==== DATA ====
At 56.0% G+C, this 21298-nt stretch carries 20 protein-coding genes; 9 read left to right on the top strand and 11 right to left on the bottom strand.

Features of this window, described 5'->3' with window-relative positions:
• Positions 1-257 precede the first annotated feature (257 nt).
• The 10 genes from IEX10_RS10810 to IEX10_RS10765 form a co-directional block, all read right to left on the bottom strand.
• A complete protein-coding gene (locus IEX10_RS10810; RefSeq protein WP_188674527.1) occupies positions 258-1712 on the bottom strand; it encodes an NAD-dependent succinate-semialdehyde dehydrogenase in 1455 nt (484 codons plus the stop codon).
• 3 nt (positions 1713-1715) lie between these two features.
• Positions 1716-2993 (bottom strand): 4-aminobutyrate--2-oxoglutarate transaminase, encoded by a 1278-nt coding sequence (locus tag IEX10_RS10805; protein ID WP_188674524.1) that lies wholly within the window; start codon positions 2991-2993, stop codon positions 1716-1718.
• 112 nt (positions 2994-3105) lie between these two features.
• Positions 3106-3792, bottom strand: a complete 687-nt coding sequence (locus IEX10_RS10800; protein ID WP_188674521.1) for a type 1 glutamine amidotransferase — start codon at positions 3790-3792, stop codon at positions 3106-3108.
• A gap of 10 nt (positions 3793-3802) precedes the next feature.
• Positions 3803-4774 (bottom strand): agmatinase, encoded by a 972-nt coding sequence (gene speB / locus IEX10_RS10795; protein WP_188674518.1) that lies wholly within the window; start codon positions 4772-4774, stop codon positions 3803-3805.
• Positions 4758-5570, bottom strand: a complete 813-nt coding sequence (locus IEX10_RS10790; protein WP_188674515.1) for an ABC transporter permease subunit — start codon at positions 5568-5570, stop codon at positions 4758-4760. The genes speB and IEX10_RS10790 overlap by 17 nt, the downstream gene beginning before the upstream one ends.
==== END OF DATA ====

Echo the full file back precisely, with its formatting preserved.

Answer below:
At 56.0% G+C, this 21298-nt stretch carries 20 protein-coding genes; 9 read left to right on the top strand and 11 right to left on the bottom strand.

Features of this window, described 5'->3' with window-relative positions:
• Positions 1-257 precede the first annotated feature (257 nt).
• The 10 genes from IEX10_RS10810 to IEX10_RS10765 form a co-directional block, all read right to left on the bottom strand.
• A complete protein-coding gene (locus IEX10_RS10810; RefSeq protein WP_188674527.1) occupies positions 258-1712 on the bottom strand; it encodes an NAD-dependent succinate-semialdehyde dehydrogenase in 1455 nt (484 codons plus the stop codon).
• 3 nt (positions 1713-1715) lie between these two features.
• Positions 1716-2993 (bottom strand): 4-aminobutyrate--2-oxoglutarate transaminase, encoded by a 1278-nt coding sequence (locus tag IEX10_RS10805; protein ID WP_188674524.1) that lies wholly within the window; start codon positions 2991-2993, stop codon positions 1716-1718.
• 112 nt (positions 2994-3105) lie between these two features.
• Positions 3106-3792, bottom strand: a complete 687-nt coding sequence (locus IEX10_RS10800; protein ID WP_188674521.1) for a type 1 glutamine amidotransferase — start codon at positions 3790-3792, stop codon at positions 3106-3108.
• A gap of 10 nt (positions 3793-3802) precedes the next feature.
• Positions 3803-4774 (bottom strand): agmatinase, encoded by a 972-nt coding sequence (gene speB / locus IEX10_RS10795; protein WP_188674518.1) that lies wholly within the window; start codon positions 4772-4774, stop codon positions 3803-3805.
• Positions 4758-5570, bottom strand: a complete 813-nt coding sequence (locus IEX10_RS10790; protein WP_188674515.1) for an ABC transporter permease subunit — start codon at positions 5568-5570, stop codon at positions 4758-4760. The genes speB and IEX10_RS10790 overlap by 17 nt, the downstream gene beginning before the upstream one ends.